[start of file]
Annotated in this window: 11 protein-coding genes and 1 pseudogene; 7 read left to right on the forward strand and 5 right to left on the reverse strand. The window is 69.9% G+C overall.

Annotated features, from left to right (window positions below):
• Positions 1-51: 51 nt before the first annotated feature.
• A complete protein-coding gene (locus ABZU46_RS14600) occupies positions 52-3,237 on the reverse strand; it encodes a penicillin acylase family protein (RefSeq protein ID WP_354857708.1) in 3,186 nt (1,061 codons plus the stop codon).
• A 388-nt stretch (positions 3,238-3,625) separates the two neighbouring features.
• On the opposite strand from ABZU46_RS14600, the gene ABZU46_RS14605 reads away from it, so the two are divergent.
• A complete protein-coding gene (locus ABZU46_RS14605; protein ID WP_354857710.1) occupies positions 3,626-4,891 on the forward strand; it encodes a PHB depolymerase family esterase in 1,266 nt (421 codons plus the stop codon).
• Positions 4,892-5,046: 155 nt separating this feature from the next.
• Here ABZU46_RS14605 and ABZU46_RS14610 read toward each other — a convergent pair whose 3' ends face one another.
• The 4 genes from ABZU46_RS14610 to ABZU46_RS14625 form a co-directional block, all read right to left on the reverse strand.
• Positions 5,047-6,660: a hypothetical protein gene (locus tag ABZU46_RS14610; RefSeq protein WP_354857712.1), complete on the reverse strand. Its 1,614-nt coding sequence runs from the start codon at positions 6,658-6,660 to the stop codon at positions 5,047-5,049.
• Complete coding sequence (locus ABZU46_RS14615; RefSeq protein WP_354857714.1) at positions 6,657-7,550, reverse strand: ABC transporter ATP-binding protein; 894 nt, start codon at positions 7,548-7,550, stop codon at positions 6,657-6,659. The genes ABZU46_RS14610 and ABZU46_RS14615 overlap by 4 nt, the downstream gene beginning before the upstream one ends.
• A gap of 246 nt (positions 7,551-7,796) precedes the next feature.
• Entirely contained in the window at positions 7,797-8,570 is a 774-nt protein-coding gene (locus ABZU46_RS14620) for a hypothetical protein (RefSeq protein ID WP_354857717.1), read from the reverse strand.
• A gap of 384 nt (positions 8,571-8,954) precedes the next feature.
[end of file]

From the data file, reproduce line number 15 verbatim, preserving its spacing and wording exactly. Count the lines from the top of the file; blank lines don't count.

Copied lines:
• A gap of 384 nt (positions 8,571-8,954) precedes the next feature.